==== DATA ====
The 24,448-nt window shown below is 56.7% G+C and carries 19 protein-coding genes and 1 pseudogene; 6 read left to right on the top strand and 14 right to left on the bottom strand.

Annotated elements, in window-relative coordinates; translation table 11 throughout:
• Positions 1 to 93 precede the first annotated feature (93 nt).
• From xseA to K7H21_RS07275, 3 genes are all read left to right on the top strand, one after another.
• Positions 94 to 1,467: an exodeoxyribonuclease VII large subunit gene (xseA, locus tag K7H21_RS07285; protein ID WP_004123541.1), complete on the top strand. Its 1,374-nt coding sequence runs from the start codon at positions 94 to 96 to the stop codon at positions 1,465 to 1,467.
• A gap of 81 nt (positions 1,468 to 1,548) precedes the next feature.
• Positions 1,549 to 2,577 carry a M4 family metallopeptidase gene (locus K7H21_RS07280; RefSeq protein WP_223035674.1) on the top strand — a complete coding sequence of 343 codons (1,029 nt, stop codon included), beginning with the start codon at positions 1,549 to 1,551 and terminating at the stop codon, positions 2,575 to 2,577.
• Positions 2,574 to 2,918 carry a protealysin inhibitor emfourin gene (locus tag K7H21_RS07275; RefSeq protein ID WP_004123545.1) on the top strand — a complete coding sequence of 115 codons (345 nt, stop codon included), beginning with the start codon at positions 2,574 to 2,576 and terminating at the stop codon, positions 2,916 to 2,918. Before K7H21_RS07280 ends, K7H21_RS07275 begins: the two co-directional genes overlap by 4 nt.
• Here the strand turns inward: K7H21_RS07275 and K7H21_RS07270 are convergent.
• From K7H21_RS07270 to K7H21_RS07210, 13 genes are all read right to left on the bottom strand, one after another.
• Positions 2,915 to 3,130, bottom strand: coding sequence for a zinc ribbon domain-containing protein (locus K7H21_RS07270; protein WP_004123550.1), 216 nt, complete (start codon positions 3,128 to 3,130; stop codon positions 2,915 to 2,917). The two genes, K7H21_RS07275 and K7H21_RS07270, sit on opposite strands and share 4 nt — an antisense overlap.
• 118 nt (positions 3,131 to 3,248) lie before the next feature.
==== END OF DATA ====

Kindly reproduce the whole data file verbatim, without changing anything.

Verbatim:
The 24,448-nt window shown below is 56.7% G+C and carries 19 protein-coding genes and 1 pseudogene; 6 read left to right on the top strand and 14 right to left on the bottom strand.

Annotated elements, in window-relative coordinates; translation table 11 throughout:
• Positions 1 to 93 precede the first annotated feature (93 nt).
• From xseA to K7H21_RS07275, 3 genes are all read left to right on the top strand, one after another.
• Positions 94 to 1,467: an exodeoxyribonuclease VII large subunit gene (xseA, locus tag K7H21_RS07285; protein ID WP_004123541.1), complete on the top strand. Its 1,374-nt coding sequence runs from the start codon at positions 94 to 96 to the stop codon at positions 1,465 to 1,467.
• A gap of 81 nt (positions 1,468 to 1,548) precedes the next feature.
• Positions 1,549 to 2,577 carry a M4 family metallopeptidase gene (locus K7H21_RS07280; RefSeq protein WP_223035674.1) on the top strand — a complete coding sequence of 343 codons (1,029 nt, stop codon included), beginning with the start codon at positions 1,549 to 1,551 and terminating at the stop codon, positions 2,575 to 2,577.
• Positions 2,574 to 2,918 carry a protealysin inhibitor emfourin gene (locus tag K7H21_RS07275; RefSeq protein ID WP_004123545.1) on the top strand — a complete coding sequence of 115 codons (345 nt, stop codon included), beginning with the start codon at positions 2,574 to 2,576 and terminating at the stop codon, positions 2,916 to 2,918. Before K7H21_RS07280 ends, K7H21_RS07275 begins: the two co-directional genes overlap by 4 nt.
• Here the strand turns inward: K7H21_RS07275 and K7H21_RS07270 are convergent.
• From K7H21_RS07270 to K7H21_RS07210, 13 genes are all read right to left on the bottom strand, one after another.
• Positions 2,915 to 3,130, bottom strand: coding sequence for a zinc ribbon domain-containing protein (locus K7H21_RS07270; protein WP_004123550.1), 216 nt, complete (start codon positions 3,128 to 3,130; stop codon positions 2,915 to 2,917). The two genes, K7H21_RS07275 and K7H21_RS07270, sit on opposite strands and share 4 nt — an antisense overlap.
• 118 nt (positions 3,131 to 3,248) lie before the next feature.